My taper week has been shaping up rather nicely & thankfully we’ve finally had some cooler weather so I can actually enjoy my morning runs! I’ve gotten through the first few days of light running without too much of a freak out & I look forward to taking a relaxed approach to running for the next couple of days.
Tuesday: 10 min warm up, 4 by 5 mins at threshold (7:00 min/mile pace) with 60 second recoveries, followed by 10 min cool down.
Wednesday: Easy (8:45/mile) 30 mins, drills, strides, stretches.
Thursday: Easy 5 miles, drills, strides, stretches.
Saturday: Easy 20-30 mins (3ish miles) with strides & stretching.
One step closer to being awesome.
To be honest, I am handling my taper much better than I have in the past. I’m not sure if it’s because I’ve finally gotten my anxiety under control; if I don’t care anymore since I’ve already achieved my BQ; or if I’ve simply matured as a marathoner. Of course, it is probably a bit of everything. After my wonderful run in Toronto, I’ve let go a bit & accepted that I really do know how to do this. I don’t have to be afraid – I GOT THIS! I’ve also learned how to make better use of my pre-race jitters. Instead of compulsively checking the weather, I’m focusing on things I can control, like my race strategy. My color coordinated race notes.
I’ve committed the course map to memory & have decided which aid stations I’ll utilize, when I’ll take my gels, and just how conservative of a start I’ll aim for. I’ve broken my race down into 5Ks, but of course we all know that will go out the window once the gun goes off. My main goal will be to keep the mile splits between 7:25 (too fast) and 7:38 (conservative) with a half time under 1:39. Because the elevation profile is pancake flat, I don’t have any hills to work off of. Hills are my forte, so we’ll find out if this course will help or hinder me.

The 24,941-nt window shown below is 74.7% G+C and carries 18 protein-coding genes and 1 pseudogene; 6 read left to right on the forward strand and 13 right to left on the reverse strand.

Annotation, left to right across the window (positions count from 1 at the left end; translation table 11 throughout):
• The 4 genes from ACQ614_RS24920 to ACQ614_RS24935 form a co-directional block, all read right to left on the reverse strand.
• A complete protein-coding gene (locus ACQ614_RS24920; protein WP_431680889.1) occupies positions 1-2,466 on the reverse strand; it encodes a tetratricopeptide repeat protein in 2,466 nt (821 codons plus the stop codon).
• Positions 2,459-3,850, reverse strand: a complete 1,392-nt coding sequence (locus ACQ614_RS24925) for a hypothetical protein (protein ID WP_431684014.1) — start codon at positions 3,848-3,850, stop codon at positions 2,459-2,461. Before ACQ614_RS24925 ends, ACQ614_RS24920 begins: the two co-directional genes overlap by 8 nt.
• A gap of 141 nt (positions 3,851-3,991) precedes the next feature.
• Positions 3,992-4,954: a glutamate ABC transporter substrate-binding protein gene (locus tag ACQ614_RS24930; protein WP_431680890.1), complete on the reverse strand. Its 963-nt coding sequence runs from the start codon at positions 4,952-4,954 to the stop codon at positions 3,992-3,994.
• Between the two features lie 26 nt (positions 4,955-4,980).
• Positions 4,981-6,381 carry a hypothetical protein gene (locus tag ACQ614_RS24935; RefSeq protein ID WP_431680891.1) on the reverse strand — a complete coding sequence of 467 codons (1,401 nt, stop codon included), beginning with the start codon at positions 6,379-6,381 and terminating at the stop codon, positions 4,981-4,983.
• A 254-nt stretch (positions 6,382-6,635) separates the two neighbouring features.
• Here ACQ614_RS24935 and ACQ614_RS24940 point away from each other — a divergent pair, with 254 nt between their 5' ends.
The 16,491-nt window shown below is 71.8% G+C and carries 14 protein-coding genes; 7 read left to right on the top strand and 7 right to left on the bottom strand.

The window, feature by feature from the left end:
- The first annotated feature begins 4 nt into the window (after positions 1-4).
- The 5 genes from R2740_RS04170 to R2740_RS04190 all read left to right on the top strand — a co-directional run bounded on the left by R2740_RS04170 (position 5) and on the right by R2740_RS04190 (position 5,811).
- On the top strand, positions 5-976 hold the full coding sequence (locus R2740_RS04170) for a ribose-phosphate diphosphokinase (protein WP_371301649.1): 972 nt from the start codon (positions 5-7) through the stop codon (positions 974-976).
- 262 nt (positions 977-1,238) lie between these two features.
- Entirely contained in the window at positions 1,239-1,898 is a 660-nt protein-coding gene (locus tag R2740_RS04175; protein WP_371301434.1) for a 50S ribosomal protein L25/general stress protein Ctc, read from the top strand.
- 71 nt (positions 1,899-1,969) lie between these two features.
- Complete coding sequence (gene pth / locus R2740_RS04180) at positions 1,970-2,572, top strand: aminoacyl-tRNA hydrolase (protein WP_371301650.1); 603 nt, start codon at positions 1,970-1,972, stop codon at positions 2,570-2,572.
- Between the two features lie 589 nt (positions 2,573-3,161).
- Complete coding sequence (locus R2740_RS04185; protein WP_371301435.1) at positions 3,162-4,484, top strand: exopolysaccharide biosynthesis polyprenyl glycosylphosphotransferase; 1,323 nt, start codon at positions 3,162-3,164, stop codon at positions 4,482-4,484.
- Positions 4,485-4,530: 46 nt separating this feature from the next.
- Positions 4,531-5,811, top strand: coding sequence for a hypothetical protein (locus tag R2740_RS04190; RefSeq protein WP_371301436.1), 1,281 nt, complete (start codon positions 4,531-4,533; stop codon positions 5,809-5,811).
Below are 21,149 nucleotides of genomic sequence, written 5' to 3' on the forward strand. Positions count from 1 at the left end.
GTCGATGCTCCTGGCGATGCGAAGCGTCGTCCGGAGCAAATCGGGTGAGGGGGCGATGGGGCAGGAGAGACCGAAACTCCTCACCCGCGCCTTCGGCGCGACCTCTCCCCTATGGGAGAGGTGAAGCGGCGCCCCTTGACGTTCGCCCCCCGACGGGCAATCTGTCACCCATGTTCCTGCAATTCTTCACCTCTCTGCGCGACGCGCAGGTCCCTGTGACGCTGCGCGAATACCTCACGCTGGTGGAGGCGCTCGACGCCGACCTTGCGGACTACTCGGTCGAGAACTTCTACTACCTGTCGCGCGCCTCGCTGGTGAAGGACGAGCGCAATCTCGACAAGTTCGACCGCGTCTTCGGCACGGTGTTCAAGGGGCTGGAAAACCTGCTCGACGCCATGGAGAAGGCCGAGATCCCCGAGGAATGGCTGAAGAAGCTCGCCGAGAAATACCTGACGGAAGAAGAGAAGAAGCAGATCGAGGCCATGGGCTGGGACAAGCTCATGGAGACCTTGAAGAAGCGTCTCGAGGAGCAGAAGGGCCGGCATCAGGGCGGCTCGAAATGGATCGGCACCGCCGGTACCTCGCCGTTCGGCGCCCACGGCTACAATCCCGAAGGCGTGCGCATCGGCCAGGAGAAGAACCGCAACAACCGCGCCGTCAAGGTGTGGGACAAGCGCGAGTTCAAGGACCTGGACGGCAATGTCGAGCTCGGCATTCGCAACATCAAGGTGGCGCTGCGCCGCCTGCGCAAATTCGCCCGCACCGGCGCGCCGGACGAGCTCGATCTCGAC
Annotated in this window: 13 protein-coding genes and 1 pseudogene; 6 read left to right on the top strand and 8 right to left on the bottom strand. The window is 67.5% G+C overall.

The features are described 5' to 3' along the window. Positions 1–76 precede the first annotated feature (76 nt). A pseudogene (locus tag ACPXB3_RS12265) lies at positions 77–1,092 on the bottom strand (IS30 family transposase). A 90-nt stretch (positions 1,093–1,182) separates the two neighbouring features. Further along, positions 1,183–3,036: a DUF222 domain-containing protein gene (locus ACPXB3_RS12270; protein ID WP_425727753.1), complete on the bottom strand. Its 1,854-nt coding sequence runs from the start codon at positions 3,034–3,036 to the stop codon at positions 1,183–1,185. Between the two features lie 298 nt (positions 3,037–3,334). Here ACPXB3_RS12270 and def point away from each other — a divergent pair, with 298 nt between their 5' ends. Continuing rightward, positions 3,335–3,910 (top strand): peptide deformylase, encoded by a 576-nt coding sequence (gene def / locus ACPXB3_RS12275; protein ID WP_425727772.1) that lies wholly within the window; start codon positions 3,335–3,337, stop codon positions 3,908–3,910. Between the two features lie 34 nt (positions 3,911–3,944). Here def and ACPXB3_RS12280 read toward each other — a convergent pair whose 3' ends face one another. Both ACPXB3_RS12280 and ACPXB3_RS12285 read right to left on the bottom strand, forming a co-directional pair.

I use FindMyMarathon to find races, but also because they have an awesome tool that calculates course specific split times based on a goal finish. This has worked very well for me in the past in terms of getting to know a foreign course to prepare for hills, splits, aid stations, etc.
In the final quarter of training I sat back a little. I still had some pretty aggressive workouts, but the mileage began to taper off as I approached the final week of training. I’ve had several quality speed sessions, including some great hill work, as well as a five mile race thrown in. I’m primed & tuned & ready to run!
So, here’s a look at the weekly breakdown:
Week 13: 46.4 miles – longest run was an 18 miler with 8 of those at marathon pace.
Week 14: 40.09 miles – including 5 mile road race, and an 11 miler with 6 at m-pace.
Week 15: 37.37 miles – 2 threshold workouts & an easy 10 miler.
Week 16: an anticipated 20ish miles, plus the marathon on Sunday.
So, all in all, I’d have to say that I’m feeling conservatively optimistic about this one. I’ve put in a lot of hard work & there is just nothing left to be done. In the past 15 weeks I’ve improved my fitness, increased my weekly mileage, and gotten faster. In a few more days we’ll put it all to the test.